the presence of a second person in the room is unbearable dur- 
ing stool. 

Compare. — Sumbul, Castor eum, Asafcetida. 

AMBROSIA ARTBMISIiEFOLIA. 

Description. — Natural Order, Compositse. Common 
Names, Ragweed, Hayweed. Habitat, United States. Prep- 
arations. — The Mother tincture is ^prepared from the fresh 
leaves and flowers. The dilutions are run up from the tinc- 
ture. The Ambrosia artemisisef olia contains an essential oil 
which is not found in the related species Ambrosia triflda. 
Dosage. — The tincture may be given from i to 10 drops. 

Physiological Action. — This remedy produces symp- 
toms that are very similar to hay fever. 

THERAPEUTICS. 

It has been employed in cases of hay fever and whooping 
cough. There is a "stuffed up" feeling of the nose, head, and 
chest, with a wheezing cough, and pain in the chest. The 
nose is red and swollen, with a profuse, watery discharge, or a 
stiff and dry feeling. There may be nosebleed. 

Compare. — Arsenicum iod., Naphthalin. 

AMMONIACTJM. 

Description. — Natural Order, Umbelliferse. Common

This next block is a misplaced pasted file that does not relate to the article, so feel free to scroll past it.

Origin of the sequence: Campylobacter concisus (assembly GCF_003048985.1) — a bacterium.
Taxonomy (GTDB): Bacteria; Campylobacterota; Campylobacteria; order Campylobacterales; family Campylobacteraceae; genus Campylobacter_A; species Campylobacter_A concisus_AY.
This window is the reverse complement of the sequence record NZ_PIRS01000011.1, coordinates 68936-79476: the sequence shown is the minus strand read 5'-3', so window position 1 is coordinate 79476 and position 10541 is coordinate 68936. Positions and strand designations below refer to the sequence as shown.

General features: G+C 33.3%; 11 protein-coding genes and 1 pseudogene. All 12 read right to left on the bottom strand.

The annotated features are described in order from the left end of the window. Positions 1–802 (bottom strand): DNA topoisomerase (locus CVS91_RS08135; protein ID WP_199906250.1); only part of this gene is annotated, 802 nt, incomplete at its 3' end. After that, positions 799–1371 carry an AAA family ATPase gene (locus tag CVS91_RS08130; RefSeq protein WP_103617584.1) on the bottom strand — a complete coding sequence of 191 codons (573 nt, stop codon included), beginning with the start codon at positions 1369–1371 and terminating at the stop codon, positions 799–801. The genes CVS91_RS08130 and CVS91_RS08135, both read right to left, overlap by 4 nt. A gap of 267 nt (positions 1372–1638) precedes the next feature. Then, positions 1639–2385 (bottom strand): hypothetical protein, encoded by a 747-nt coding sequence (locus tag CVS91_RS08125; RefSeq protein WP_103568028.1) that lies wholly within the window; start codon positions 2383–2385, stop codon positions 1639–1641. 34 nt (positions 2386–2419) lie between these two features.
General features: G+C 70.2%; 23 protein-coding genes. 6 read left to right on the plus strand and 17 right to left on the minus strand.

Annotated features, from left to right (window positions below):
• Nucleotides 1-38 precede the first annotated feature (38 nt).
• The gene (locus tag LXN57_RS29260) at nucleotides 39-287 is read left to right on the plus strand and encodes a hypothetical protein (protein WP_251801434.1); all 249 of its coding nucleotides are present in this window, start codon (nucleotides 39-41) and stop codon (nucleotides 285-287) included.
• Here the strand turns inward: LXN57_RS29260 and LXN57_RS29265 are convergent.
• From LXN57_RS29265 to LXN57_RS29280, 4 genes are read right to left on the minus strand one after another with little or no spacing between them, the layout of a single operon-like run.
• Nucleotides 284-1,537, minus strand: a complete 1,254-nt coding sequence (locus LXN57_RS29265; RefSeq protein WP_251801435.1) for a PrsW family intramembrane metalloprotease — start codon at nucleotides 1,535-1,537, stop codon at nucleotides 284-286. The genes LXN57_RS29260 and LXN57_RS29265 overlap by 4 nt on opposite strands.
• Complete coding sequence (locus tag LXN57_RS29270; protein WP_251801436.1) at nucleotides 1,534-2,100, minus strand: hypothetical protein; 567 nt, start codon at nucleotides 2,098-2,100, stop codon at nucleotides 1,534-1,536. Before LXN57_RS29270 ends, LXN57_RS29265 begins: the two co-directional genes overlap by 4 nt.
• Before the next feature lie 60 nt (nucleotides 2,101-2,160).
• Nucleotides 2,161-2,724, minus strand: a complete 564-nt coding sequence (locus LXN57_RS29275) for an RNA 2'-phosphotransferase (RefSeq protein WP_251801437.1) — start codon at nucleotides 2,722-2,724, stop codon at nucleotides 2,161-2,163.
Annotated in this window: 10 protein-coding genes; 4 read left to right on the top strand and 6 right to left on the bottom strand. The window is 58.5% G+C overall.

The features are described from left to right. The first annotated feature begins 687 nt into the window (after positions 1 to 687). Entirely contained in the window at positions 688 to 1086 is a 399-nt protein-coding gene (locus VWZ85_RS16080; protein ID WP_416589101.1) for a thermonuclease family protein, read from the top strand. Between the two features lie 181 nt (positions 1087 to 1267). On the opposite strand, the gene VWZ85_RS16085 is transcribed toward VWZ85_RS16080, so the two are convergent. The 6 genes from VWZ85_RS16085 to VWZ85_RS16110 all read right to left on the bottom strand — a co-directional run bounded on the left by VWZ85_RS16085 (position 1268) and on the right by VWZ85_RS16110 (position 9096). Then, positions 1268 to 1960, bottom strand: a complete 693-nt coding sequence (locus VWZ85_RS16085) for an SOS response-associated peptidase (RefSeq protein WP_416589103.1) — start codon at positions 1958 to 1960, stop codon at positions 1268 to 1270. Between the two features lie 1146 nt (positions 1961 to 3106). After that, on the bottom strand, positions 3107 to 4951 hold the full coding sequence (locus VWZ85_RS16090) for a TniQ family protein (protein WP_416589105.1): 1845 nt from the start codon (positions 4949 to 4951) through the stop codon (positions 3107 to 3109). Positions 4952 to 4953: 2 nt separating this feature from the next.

Name, Gum Ammoniac. Habitat, the plant Dorema Atn- 



AMMONIUM BKNZOICUM. IOI 

moniacum is found in Persia. Preparations. — The pure 
gum-resin in tears which exude from the stem is triturated 
with sugar of milk. Dilutions are prepared from the 6x tritu- 
ration. Dosage. — Of the gum-resin, gr. x-xxx. 

Physiological Action. — This agent is a stimulant, anti- 
spasmodic, and expectorant. If taken in large quantities, it 
produces colic, vomiting and purging, and an eruption upon 
the skin. 

THERAPEUTICS. 

This remedy is indicated in the chronic bronchitis of the 
feeble and the aged, that is attended with profuse formation 
within the tubes, with difficulty in raising it. The throat is 
dry, and the breathing difficult.